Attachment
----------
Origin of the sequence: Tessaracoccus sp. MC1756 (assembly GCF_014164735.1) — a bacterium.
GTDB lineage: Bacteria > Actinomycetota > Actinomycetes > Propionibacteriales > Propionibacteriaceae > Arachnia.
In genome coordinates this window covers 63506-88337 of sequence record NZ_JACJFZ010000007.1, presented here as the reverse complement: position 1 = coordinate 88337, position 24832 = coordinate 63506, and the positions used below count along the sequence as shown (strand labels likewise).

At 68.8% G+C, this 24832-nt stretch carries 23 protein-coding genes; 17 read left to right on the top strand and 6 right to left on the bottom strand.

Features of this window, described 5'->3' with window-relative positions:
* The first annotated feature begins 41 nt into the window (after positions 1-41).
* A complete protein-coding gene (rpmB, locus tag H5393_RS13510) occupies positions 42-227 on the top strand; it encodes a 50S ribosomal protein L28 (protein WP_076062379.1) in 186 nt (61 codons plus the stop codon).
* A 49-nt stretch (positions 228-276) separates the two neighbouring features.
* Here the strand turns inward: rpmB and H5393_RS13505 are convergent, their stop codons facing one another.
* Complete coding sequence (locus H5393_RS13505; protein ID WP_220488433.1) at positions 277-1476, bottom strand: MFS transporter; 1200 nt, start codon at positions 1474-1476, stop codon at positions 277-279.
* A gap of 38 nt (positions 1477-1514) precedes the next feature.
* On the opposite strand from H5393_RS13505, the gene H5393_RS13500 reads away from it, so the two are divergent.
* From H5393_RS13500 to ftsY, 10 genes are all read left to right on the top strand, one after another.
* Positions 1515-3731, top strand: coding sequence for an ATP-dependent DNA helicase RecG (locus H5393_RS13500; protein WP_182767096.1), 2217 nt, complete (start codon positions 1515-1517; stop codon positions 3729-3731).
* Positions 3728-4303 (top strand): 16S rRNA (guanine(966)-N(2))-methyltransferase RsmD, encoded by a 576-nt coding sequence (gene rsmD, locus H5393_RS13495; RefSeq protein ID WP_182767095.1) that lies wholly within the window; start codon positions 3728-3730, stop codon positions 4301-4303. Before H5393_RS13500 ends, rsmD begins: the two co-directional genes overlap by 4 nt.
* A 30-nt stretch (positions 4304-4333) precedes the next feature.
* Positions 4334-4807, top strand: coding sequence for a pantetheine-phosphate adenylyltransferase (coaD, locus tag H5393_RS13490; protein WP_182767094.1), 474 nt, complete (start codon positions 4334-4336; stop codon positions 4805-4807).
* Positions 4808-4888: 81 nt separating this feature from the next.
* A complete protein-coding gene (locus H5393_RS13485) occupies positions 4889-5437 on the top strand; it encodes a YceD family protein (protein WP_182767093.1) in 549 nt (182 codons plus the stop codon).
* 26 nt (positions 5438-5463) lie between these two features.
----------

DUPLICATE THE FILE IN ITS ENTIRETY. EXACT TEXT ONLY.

Origin of the sequence: Tessaracoccus sp. MC1756 (assembly GCF_014164735.1) — a bacterium.
GTDB lineage: Bacteria > Actinomycetota > Actinomycetes > Propionibacteriales > Propionibacteriaceae > Arachnia.
In genome coordinates this window covers 63506-88337 of sequence record NZ_JACJFZ010000007.1, presented here as the reverse complement: position 1 = coordinate 88337, position 24832 = coordinate 63506, and the positions used below count along the sequence as shown (strand labels likewise).

At 68.8% G+C, this 24832-nt stretch carries 23 protein-coding genes; 17 read left to right on the top strand and 6 right to left on the bottom strand.

Features of this window, described 5'->3' with window-relative positions:
* The first annotated feature begins 41 nt into the window (after positions 1-41).
* A complete protein-coding gene (rpmB, locus tag H5393_RS13510) occupies positions 42-227 on the top strand; it encodes a 50S ribosomal protein L28 (protein WP_076062379.1) in 186 nt (61 codons plus the stop codon).
* A 49-nt stretch (positions 228-276) separates the two neighbouring features.
* Here the strand turns inward: rpmB and H5393_RS13505 are convergent, their stop codons facing one another.
* Complete coding sequence (locus H5393_RS13505; protein ID WP_220488433.1) at positions 277-1476, bottom strand: MFS transporter; 1200 nt, start codon at positions 1474-1476, stop codon at positions 277-279.
* A gap of 38 nt (positions 1477-1514) precedes the next feature.
* On the opposite strand from H5393_RS13505, the gene H5393_RS13500 reads away from it, so the two are divergent.
* From H5393_RS13500 to ftsY, 10 genes are all read left to right on the top strand, one after another.
* Positions 1515-3731, top strand: coding sequence for an ATP-dependent DNA helicase RecG (locus H5393_RS13500; protein WP_182767096.1), 2217 nt, complete (start codon positions 1515-1517; stop codon positions 3729-3731).
* Positions 3728-4303 (top strand): 16S rRNA (guanine(966)-N(2))-methyltransferase RsmD, encoded by a 576-nt coding sequence (gene rsmD, locus H5393_RS13495; RefSeq protein ID WP_182767095.1) that lies wholly within the window; start codon positions 3728-3730, stop codon positions 4301-4303. Before H5393_RS13500 ends, rsmD begins: the two co-directional genes overlap by 4 nt.
* A 30-nt stretch (positions 4304-4333) precedes the next feature.
* Positions 4334-4807, top strand: coding sequence for a pantetheine-phosphate adenylyltransferase (coaD, locus tag H5393_RS13490; protein WP_182767094.1), 474 nt, complete (start codon positions 4334-4336; stop codon positions 4805-4807).
* Positions 4808-4888: 81 nt separating this feature from the next.
* A complete protein-coding gene (locus H5393_RS13485) occupies positions 4889-5437 on the top strand; it encodes a YceD family protein (protein WP_182767093.1) in 549 nt (182 codons plus the stop codon).
* 26 nt (positions 5438-5463) lie between these two features.